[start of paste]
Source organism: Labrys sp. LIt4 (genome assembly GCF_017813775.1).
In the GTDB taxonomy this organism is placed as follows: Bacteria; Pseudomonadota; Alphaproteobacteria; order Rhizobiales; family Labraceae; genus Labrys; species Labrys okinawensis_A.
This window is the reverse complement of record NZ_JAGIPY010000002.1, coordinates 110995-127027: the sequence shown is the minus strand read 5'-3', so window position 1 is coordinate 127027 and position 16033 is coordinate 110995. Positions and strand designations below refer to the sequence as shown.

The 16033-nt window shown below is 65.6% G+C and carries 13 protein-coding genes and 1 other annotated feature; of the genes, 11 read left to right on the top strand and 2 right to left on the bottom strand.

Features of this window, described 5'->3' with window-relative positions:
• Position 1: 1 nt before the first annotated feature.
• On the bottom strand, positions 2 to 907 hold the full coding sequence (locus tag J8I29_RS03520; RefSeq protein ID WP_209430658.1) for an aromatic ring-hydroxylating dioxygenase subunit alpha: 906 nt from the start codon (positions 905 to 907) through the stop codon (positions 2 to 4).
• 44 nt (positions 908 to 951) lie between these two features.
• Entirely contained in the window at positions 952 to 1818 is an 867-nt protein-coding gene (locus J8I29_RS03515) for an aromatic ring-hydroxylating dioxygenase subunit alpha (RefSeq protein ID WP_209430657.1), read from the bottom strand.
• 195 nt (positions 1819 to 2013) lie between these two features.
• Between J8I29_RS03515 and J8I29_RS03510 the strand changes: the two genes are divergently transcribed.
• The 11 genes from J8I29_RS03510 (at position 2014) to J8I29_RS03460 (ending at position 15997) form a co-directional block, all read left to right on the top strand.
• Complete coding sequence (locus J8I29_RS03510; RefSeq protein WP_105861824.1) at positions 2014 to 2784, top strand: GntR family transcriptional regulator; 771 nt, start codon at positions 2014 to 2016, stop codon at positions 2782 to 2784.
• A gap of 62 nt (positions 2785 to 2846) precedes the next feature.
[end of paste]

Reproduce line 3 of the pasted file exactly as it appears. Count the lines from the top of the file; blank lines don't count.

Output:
This window is the reverse complement of record NZ_JAGIPY010000002.1, coordinates 110995-127027: the sequence shown is the minus strand read 5'-3', so window position 1 is coordinate 127027 and position 16033 is coordinate 110995. Positions and strand designations below refer to the sequence as shown.